It’s very difficult to estimate numbers since there is “no connecting membrane,” said Patricia McElroy, a deacon. She figures that 600,000 Old Catholics nationwide is a conservative estimate. To get out of this twilight zone of isolation, McElroy explained, St. Matthew plans to have a booth and do heavy networking at the conference of the International Federation of Married Catholic Priests in Atlanta next August.

A personal search

Even in the unusual milieu of the Old Catholic church, Hickman is atypical. His personal search helps explain why the Old Catholic church survives as friendly port in a storm for a variety of tempest-tossed souls.

He studied at Fuller Theological Seminary and became a Baptist minister — the American, not the Southern kind, he is eager to point out. He got involved with the charismatic movement, “which opened my vision to ecumenism and also to the immanence of God in us. ... So sacramentalism became very attractive.” Thus the Baptist pastor began to get liturgical, until higher-ups told him that wasn’t very Baptist.

He tried the Lutherans, but when he got to telling them about the Eucharist, they said he sounded more like a Roman Catholic. So he talked to Roman Catholics, but they said he’d never make it all the way to Rome. For one thing, he was going through a divorce. His friends suggested he try the Old Catholics, of which he had never heard.

That’s when the search got really exotic. He found a small Old Catholic community in East Los Angeles, led by an aging bishop. Eventually he was ordained an Old Catholic priest. Hickman wanted to start a community in Orange County. There are no Old Catholics there, the old bishop told him. There’s potential, Hickman responded.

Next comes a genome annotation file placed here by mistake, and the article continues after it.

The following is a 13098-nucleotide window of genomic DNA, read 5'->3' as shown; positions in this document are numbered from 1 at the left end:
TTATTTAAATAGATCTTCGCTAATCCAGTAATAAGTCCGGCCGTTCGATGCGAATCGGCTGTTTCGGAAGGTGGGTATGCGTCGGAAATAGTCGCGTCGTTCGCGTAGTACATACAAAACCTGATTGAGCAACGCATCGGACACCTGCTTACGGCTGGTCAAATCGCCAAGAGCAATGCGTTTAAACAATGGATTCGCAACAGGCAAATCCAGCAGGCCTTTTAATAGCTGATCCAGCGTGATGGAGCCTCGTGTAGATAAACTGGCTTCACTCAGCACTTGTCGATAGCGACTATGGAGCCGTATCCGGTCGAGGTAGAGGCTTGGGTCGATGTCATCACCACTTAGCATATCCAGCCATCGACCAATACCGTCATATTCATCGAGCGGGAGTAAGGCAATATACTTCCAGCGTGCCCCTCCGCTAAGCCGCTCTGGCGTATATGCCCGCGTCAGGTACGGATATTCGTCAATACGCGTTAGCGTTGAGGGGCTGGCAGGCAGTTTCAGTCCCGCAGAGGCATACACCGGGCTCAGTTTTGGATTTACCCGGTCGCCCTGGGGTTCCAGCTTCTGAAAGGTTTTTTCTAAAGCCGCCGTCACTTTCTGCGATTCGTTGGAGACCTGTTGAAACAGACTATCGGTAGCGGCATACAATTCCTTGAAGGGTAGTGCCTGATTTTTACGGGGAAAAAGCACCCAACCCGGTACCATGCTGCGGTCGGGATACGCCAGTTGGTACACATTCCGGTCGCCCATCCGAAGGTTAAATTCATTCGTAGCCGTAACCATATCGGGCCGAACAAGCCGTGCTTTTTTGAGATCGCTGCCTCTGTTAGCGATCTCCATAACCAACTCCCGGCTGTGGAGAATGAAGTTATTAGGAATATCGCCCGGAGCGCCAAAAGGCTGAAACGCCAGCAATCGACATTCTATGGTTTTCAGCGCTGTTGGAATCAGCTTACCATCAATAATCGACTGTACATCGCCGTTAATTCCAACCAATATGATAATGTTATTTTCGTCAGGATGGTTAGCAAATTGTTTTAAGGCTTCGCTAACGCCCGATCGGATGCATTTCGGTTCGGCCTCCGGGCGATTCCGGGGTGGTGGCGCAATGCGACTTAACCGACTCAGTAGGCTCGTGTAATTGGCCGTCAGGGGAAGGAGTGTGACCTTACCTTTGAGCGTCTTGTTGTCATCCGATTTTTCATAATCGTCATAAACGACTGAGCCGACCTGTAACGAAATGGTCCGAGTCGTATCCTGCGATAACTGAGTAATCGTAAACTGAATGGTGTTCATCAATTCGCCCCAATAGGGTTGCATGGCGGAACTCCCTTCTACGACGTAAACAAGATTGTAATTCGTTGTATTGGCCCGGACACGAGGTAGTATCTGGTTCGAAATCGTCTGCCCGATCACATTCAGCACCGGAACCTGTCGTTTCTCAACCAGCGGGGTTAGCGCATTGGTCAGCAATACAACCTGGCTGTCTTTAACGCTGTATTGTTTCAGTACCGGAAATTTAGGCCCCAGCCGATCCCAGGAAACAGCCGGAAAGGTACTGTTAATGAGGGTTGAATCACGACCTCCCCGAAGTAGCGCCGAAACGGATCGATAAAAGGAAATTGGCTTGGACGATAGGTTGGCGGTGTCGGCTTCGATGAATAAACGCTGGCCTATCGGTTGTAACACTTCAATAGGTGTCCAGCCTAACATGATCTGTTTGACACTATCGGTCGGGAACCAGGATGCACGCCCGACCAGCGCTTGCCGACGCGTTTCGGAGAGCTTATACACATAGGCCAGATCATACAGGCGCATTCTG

He wanted “to be able to speak Catholic without an accent,” so he went to work on books by Fr. Hans Küng, Fr. Edward Schillebeeckx, Thomas Merton and others. As a Baptist pastor he had learned that “a good 40 percent” coming to any new church are Roman Catholic. They were searching for a place they felt welcome, especially those under a Roman cloud because of divorce and remarriage, birth control and such. Yet they found the Baptist church inadequate: They wanted a sacramental church.

Hickman put ads in local papers, such as, “Do you want a Catholic wedding but can’t be married in the Roman Catholic church?” The local Roman churches, not surprisingly, saw the ads as poaching on their territory. But the response from the needy faithful was “overwhelming.” Hickman had to engage priests from CORPUS, the national association for a married priesthood, to take the overflow.

After nine months, in November 1985, Hickman opened his Old Catholic church — in a mortuary chapel rented for $50. He was encouraged when 40 people showed up. But the congregation soon dwindled to six. The 40, he said, came out of curiosity or even goodwill, but he has noticed that once Roman Catholics “leave,” disillusion or anger make it hard to get them back on a regular basis.